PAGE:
For NFL kickers, there's no margin for error. Perhaps no one knows that better than David Akers.
Prior to Sunday's game, the only blemish on kicker David Akers' 2009 resume was a blocked attempt from 52 yards. Then, on Sunday at the Oakland Coliseum, he missed wide left on a 43-yarder and wide right on a 47-yarder.
"I've got to make those kicks," Akers said via telephone Monday night on the weekly Coach's Show (heard on 610-WIP). "When it comes down to six points that you leave on the field and you lose by four, those kicks really come back to haunt you. There's really nothing else to it. I let my teammates down, the fans and the organization."
On the show, head coach Andy Reid said both of Akers' misses were makeable kicks and with the wind. Reid said he thought his placekicker pushed the first one a little bit to the left and came back and overcompensated for it and pushed the other to the right.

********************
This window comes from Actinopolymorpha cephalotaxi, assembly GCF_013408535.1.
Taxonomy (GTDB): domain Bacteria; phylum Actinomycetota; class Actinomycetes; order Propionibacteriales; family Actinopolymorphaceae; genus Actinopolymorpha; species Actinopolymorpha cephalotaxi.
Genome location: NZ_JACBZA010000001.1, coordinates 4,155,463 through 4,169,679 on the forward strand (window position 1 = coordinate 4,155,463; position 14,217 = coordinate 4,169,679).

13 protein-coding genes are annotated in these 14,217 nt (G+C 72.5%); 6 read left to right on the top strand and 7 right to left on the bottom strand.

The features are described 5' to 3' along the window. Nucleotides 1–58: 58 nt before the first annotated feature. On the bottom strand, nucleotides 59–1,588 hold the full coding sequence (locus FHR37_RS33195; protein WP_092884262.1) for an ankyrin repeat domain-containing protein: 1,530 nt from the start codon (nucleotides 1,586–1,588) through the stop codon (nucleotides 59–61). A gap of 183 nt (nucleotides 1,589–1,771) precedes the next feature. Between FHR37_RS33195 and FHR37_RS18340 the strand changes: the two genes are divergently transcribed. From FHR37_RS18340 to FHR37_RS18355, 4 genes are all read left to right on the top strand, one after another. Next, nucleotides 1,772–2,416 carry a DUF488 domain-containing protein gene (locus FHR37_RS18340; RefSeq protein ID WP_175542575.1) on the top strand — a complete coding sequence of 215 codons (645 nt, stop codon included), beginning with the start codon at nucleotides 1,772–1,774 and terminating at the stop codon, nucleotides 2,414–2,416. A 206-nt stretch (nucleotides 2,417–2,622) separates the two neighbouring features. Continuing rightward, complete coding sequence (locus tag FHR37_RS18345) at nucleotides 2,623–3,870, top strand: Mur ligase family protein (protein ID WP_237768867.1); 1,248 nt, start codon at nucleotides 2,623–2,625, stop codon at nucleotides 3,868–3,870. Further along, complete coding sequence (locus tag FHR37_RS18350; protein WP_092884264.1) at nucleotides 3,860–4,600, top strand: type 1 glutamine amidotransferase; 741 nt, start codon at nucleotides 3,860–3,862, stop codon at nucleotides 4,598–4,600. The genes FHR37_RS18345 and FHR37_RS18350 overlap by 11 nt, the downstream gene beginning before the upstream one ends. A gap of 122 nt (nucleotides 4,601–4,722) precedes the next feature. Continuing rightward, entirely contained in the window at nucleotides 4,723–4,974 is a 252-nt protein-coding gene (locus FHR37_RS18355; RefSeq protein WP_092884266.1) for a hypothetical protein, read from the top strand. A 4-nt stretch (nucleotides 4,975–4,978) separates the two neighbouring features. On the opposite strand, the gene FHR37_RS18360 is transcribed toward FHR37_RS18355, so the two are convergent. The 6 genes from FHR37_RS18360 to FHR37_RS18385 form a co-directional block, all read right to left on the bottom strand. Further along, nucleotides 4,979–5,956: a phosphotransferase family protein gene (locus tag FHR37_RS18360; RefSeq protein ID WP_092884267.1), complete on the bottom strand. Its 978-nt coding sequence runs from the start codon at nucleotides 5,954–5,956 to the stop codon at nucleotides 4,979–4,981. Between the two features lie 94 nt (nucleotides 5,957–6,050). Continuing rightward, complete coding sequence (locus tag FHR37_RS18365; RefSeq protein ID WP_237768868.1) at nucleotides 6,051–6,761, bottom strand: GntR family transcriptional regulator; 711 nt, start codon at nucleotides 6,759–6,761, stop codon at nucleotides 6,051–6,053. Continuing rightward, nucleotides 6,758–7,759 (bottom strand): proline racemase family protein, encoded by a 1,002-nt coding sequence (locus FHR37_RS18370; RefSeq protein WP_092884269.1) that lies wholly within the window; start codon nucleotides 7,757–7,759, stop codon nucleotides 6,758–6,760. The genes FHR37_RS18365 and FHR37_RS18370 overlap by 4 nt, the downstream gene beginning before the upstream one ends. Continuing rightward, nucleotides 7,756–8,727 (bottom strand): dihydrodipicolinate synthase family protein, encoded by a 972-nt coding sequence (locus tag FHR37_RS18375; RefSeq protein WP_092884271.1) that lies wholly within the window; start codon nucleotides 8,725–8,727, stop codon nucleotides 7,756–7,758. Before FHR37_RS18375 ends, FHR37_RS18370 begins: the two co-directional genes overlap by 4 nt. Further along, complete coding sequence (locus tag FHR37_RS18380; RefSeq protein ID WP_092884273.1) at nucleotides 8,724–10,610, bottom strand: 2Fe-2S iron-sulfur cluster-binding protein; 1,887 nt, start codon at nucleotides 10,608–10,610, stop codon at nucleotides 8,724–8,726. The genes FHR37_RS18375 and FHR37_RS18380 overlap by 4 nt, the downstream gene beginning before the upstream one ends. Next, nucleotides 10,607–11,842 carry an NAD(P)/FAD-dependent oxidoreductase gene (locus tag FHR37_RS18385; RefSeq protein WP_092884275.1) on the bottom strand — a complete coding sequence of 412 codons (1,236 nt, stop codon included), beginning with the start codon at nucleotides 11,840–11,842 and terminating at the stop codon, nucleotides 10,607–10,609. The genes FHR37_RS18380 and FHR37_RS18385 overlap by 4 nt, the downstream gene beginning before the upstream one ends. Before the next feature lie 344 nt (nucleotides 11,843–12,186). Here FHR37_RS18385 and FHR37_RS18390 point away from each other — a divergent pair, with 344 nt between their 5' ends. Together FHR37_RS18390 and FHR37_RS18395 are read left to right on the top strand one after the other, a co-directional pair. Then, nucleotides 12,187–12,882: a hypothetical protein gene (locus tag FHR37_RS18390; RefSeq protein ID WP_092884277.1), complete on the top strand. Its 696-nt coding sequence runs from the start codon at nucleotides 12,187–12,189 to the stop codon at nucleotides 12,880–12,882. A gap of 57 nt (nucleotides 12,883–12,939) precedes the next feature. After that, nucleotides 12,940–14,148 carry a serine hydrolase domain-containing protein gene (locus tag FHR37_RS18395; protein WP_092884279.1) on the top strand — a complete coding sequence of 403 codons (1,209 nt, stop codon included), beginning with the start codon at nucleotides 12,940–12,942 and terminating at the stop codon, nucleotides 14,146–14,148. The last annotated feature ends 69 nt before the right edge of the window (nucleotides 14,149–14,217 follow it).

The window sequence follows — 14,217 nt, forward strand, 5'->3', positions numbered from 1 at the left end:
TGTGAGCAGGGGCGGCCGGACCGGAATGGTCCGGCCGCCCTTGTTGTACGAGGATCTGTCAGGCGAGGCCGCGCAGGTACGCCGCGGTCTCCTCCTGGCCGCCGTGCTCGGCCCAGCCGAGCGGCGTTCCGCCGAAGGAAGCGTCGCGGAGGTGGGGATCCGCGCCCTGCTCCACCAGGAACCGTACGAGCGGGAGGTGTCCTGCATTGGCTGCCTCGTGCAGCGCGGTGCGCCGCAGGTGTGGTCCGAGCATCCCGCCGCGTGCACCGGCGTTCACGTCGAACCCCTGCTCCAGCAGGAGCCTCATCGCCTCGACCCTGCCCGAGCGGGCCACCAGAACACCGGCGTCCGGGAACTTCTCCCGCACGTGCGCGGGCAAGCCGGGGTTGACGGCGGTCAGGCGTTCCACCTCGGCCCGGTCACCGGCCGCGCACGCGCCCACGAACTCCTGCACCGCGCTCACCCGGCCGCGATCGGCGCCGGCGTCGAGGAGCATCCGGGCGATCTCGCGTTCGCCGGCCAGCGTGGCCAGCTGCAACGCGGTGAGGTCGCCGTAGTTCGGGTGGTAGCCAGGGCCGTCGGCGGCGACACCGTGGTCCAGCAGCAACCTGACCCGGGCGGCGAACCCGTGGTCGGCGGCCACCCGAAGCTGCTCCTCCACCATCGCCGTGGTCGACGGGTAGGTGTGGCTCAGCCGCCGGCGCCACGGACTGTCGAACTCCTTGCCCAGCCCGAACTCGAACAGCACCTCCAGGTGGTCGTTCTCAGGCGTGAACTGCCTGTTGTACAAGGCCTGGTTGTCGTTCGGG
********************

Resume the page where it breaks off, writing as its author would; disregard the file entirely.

The 43-yard attempt came after the offense failed to capitalize on an Asante Samuel interception at Oakland's 29-yard line in the first quarter. Akers did come back and drill kicks from 45 and 43 yards before halftime to draw his team to within 10-6 at halftime. The offense opened the second half with an impressive drive, but that stalled at Oakland's 29 and resulted in no points as Akers missed his second kick of the day.
"You have to learn to make the kick and go on and make the next kick. Or, if you miss a kick, you have to go on and make your next one," Akers said. "That's kind of the way the game went for me."
No kicker in the league ever gets too comfortable. And that is especially true for the 11-year veteran who believes he's kicking to keep his job each and every week.
"I want to make all the kicks," Akers said. "When you go out you have to make them all. If you miss a couple, it's going to really be looked at under a microscope. I look at it as a total disappointment for me. I didn't play to the best of my ability."
Akers is now 9 for 12 on field goal attempts this season. Most importantly, he still has the confidence of his head coach.
"Nobody beats himself up more than what David does. He understands the importance of making those," Reid said. "It's probably no different than a golfer. Consistency is a big thing in this league. You have to work through it.
"David's a good kicker and he's got a strong enough leg. He just has to keep cranking."
-- Posted by Bob Kent, 12:35 p.m., October 20